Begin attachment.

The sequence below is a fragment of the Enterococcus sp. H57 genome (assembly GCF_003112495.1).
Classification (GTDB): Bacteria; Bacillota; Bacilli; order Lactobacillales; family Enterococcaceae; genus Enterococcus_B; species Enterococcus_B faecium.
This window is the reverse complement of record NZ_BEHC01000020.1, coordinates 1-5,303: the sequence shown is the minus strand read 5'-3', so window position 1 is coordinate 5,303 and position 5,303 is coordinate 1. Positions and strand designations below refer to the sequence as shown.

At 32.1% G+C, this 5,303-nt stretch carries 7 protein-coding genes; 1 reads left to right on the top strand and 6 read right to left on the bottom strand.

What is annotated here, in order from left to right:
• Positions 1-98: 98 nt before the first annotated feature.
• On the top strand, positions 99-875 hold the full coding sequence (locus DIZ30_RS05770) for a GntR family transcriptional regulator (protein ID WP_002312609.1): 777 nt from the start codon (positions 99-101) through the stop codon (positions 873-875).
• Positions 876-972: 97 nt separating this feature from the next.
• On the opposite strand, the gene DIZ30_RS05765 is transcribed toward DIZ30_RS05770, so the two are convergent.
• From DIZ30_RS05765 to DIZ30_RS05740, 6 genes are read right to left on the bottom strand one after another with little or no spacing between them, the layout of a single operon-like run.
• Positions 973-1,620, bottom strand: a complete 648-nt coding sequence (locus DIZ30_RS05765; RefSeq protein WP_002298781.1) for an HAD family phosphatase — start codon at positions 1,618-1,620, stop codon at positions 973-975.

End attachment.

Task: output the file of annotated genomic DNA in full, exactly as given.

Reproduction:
The sequence below is a fragment of the Enterococcus sp. H57 genome (assembly GCF_003112495.1).
Classification (GTDB): Bacteria; Bacillota; Bacilli; order Lactobacillales; family Enterococcaceae; genus Enterococcus_B; species Enterococcus_B faecium.
This window is the reverse complement of record NZ_BEHC01000020.1, coordinates 1-5,303: the sequence shown is the minus strand read 5'-3', so window position 1 is coordinate 5,303 and position 5,303 is coordinate 1. Positions and strand designations below refer to the sequence as shown.

At 32.1% G+C, this 5,303-nt stretch carries 7 protein-coding genes; 1 reads left to right on the top strand and 6 read right to left on the bottom strand.

What is annotated here, in order from left to right:
• Positions 1-98: 98 nt before the first annotated feature.
• On the top strand, positions 99-875 hold the full coding sequence (locus DIZ30_RS05770) for a GntR family transcriptional regulator (protein ID WP_002312609.1): 777 nt from the start codon (positions 99-101) through the stop codon (positions 873-875).
• Positions 876-972: 97 nt separating this feature from the next.
• On the opposite strand, the gene DIZ30_RS05765 is transcribed toward DIZ30_RS05770, so the two are convergent.
• From DIZ30_RS05765 to DIZ30_RS05740, 6 genes are read right to left on the bottom strand one after another with little or no spacing between them, the layout of a single operon-like run.
• Positions 973-1,620, bottom strand: a complete 648-nt coding sequence (locus DIZ30_RS05765; RefSeq protein WP_002298781.1) for an HAD family phosphatase — start codon at positions 1,618-1,620, stop codon at positions 973-975.